Almost everone who recognizes the name of Napolean Marache does so in context with his participation in the First American Chess Congress (where he scored a respectable +5-5=2) and with his association with Paul Morphy (serving as Morphy's secretary in Morphy's own failed book attempt **).
Marache played this Evans Gambit against (probably unknown to him) one of the most authoritative and greatest Evans Gambit players in history, Paul Morphy:
Westminster Papers, July 1875
Every Chess player will regret to learn of the death of Napoleon Marache, once a Chess player of note, who died very suddenly, of heart disease, on 'the morning of Tuesday,11th May, at his residence in New York city. Mr. Marache was born on the I5th of June 1815, in Meaux, France, and consequently was, at the time of his death, close upon 60 years of age. He came to this country when thirteen years old. He was first shown the moves at Chess when he was twenty-six years of age, and made astonishing progress in the mastery of the game. It is related that within three weeks after he had received his first lesson he could gi ve the odds of a Rook to his teacher, from whom he had so recently taken the odds of the Queen.
Shortly, he became acquainted with a strong player, who gave him first the odds of a Rook, next a Knight, and then a Pawn and two moves, until at length Mr. Marache was able to meet him on even terms.
In the winter of 1855-56 he won the honorary position of champion of the New York Chess Club, together with a silver cup offered as a prize in a match between eight of the strongest players of that day, and subsequently, the same winter, in a tournament of sixteen players, he again won the first prize, a set of Staunton Chess men. In 1857 he participated in the grand tournament of the first American Chess Congress, but was defeated in the first round by W. Fiske. Mr. Marache was then labouring from indisposition, and had nearly vanquished his opponent, when he was compelled for a time to retire from the lists, and on his return suffered a succession of defeats.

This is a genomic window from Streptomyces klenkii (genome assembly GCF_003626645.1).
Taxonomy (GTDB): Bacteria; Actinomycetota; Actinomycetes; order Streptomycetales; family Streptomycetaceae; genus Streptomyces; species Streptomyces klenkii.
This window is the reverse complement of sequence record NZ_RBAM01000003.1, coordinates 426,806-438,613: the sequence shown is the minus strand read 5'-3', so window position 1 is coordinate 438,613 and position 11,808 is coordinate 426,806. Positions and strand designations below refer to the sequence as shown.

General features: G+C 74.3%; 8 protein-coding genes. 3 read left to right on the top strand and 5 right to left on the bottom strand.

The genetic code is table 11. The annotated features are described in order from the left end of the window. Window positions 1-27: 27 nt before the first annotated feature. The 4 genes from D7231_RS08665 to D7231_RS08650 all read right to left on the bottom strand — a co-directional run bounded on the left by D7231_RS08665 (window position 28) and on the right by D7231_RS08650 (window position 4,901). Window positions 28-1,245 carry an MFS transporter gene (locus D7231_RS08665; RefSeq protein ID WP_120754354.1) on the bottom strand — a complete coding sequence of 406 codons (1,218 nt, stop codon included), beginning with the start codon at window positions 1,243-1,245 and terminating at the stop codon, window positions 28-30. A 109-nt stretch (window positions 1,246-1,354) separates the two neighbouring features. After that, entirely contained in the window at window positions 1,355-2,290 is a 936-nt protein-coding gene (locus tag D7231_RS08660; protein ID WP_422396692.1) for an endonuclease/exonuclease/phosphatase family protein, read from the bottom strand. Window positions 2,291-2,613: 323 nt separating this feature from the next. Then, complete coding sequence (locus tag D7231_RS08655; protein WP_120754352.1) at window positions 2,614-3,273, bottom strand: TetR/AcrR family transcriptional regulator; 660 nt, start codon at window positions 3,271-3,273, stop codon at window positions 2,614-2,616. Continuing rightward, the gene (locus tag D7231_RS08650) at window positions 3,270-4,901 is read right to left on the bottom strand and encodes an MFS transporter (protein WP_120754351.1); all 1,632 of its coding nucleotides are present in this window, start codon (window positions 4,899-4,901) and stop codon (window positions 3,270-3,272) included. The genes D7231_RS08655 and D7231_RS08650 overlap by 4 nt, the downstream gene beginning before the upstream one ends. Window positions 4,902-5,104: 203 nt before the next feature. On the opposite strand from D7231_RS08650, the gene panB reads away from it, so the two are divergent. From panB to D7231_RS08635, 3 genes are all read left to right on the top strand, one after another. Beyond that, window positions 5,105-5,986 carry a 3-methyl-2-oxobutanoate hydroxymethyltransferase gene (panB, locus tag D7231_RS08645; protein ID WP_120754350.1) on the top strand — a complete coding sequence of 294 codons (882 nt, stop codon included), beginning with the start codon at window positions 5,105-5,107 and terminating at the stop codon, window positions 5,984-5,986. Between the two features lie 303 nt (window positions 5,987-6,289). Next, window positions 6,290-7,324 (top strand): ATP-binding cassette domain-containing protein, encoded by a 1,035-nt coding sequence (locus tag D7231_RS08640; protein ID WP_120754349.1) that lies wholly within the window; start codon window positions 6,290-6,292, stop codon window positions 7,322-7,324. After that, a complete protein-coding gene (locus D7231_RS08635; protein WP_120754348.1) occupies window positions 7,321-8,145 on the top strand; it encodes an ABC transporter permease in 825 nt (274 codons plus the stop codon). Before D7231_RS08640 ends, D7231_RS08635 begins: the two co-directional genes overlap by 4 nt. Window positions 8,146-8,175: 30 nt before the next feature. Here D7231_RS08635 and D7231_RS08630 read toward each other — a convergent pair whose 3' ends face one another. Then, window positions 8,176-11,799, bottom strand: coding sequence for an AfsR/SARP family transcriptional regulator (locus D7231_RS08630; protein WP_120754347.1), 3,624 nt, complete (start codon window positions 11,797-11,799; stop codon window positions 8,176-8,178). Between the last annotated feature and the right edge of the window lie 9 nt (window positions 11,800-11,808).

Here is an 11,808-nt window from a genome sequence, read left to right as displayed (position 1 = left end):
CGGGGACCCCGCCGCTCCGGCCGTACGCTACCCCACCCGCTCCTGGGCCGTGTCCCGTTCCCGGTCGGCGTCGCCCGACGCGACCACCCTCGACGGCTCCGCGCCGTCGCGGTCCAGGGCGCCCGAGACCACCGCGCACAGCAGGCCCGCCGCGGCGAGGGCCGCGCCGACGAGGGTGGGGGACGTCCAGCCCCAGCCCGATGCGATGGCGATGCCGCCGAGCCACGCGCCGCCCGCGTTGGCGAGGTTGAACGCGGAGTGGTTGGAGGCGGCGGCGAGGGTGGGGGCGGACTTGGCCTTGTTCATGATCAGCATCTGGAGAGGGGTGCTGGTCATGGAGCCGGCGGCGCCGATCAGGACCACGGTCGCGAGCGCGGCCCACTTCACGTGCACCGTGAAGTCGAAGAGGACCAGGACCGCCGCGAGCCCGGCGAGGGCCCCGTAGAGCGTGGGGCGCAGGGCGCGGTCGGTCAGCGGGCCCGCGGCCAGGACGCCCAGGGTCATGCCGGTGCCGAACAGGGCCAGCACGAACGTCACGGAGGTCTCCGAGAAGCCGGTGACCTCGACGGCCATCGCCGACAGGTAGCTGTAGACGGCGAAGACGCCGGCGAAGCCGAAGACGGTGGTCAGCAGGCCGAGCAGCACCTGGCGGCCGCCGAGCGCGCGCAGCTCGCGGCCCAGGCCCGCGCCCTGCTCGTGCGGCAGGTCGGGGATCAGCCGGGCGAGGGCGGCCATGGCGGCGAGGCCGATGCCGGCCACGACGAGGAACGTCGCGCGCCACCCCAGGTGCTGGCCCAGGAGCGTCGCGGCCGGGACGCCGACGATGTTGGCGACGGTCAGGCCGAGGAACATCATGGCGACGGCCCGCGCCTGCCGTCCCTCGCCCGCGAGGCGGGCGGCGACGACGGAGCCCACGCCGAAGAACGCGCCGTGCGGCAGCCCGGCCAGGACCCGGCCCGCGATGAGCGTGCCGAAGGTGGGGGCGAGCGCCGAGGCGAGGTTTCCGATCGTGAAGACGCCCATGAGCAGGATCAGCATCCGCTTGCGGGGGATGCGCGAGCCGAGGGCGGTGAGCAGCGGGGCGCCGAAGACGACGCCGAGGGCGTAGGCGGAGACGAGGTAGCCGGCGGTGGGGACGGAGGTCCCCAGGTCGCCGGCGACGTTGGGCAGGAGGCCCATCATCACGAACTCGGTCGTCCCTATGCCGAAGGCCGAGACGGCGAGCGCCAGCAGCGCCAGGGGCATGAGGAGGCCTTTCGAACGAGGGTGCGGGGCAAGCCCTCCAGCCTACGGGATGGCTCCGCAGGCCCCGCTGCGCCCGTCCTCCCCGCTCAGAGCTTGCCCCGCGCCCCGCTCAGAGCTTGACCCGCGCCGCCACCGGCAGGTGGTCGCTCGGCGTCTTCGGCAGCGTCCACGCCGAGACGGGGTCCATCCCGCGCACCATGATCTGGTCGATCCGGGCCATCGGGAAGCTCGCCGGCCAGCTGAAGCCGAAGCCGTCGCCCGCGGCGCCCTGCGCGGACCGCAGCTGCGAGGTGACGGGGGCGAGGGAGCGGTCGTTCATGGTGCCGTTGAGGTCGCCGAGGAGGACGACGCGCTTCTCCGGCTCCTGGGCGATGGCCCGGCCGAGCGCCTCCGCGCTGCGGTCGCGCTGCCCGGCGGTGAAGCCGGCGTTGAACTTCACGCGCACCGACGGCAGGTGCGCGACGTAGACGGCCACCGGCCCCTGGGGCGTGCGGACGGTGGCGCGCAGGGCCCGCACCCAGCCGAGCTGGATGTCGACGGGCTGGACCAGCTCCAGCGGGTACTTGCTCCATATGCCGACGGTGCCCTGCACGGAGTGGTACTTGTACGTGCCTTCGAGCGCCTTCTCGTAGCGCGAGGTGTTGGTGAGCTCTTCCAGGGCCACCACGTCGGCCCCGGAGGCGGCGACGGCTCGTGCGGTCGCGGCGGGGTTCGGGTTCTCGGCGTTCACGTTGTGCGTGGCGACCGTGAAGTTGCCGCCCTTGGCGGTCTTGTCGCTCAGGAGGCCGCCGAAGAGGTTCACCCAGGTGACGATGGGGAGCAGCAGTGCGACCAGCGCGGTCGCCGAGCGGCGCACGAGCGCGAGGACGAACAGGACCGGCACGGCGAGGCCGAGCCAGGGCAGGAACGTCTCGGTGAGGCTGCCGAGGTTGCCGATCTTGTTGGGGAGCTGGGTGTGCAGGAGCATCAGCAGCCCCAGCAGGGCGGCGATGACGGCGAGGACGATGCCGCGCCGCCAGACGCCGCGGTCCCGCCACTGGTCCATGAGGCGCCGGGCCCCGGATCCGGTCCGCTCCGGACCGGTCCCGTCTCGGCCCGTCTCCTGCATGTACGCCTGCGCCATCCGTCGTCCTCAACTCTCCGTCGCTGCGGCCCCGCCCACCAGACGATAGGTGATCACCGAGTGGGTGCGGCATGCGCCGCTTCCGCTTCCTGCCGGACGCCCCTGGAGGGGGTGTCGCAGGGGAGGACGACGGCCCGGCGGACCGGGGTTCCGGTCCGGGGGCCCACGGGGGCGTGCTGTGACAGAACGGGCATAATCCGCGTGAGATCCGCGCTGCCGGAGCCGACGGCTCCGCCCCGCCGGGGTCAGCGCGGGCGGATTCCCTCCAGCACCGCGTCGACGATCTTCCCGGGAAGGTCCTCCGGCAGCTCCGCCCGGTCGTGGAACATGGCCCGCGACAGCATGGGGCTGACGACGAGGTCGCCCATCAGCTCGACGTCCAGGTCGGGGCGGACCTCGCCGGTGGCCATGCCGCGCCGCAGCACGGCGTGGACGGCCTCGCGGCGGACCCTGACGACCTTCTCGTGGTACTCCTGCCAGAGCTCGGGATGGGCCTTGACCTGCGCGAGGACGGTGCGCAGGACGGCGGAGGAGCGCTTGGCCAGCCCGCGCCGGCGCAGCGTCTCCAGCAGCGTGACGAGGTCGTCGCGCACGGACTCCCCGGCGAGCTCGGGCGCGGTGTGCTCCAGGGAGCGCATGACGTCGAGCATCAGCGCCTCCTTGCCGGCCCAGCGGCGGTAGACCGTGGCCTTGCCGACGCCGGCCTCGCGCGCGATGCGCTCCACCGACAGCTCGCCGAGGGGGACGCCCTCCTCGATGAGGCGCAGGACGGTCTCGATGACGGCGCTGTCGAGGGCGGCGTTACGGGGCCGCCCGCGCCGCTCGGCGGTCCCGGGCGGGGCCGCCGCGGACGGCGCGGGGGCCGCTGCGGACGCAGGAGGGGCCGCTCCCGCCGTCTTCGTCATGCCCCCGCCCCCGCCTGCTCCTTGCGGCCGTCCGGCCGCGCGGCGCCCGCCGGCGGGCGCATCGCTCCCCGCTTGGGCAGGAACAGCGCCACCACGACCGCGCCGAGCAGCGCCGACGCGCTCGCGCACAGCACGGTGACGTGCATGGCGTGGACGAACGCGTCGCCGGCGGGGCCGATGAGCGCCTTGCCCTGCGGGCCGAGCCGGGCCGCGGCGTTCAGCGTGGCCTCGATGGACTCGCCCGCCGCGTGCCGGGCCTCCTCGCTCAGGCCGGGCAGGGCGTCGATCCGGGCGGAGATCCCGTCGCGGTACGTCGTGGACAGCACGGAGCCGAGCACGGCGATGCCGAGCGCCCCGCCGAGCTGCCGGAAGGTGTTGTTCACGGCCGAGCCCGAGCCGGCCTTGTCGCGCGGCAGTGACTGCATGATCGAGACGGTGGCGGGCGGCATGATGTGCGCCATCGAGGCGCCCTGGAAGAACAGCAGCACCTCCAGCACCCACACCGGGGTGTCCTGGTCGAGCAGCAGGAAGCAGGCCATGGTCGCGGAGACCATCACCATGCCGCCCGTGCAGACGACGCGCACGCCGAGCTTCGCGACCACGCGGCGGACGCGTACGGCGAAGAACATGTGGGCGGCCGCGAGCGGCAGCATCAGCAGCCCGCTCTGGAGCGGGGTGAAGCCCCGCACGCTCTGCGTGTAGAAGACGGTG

As an editor he has had charge of columns in the New York Clipper, Frank Leslie's Illustrated Newspaper, Porter's Spirit, and Wilke's Spirit. In October, 1845, he commenced the publication of the earliest Chess periodical in this country. The Chess Palladium and Mathematical Sphinx, which unfortunately only lasted through three numbers. In 1865, he was secured by Dick and Fitzgerald to prepare the Chess matter for a new edition of Hoyle, and his work was so well done, that it was subsequently given to the public in a separate volume, as Marache's Manual. For the past seven or eight years he has only occasionally played a game with a friend, but latterly his old enthusiasm seemed to be reviving as he frequently visited the Cafe International, and had become a member of the Brooklyn club.
For the past nineteen years he has occupied a position in the Union bank, and was ever found faithful, efficient, honest and true in the discharge of his duties. He was an excellent scholar, a fine musician, a thorough gentlemen and an ardent, faithful friend. As a problem composer he deservedly ranked high.
His works were "classical," and he took an especial pride in his self-mates, of which he had manufactured some very elegant and ingenious positions. Eighty-seven of his problems are given in the Chess-Nuts.
Napoleon Marache (1815-1875)
Curiously, in Marache's elementary 1866 book on chess, he gives 4 solutions to the Knight's Tour -
MARACHE'S MANUAL OF CHESS
a Description of the Board and the Pieces, Chess
Notation, Technical Terms with Diagrams Illustrating Them,
Relative Value of the Pieces, Laws of the Game, General Observa-
tions on the Pieces, Preliminary Games for Beginners, Fifty Openings of
Games, Giving All the Latest Discoveries of Modern Masters, With Best Games and
Copius Notes. Twenty Endings of Games, Showing Easiest Ways of
Effecting Checkmate. Thirty-Six Ingenious Diagram Problems and
Sixteen Curious Chess Strategems. To Which is Added a Treatise
on the Games of Backgammon, Russian Backgammon,
By N. Marache
chess editor of "Wilkes' Spirit of the Times."
** from Reichhelm's Chess in Philadelphia:
"In 1863 I commenced collecting the games of the greatest of all chess masters, Mr. Paul Morphy. Several years afterward my collection was already a standard, and Mr. Morphy, through his secretary, Mr. Napoleon Marache, applied to me for several games he had not at hand in order to incorporate them in a collection of his own games he contemplated publishing with original notes. The project, however, fell through, as the publishers would not go ahead unless Mr. Morphy would play new games to enrich the collection, and the champion did not entertain this view of the case.. "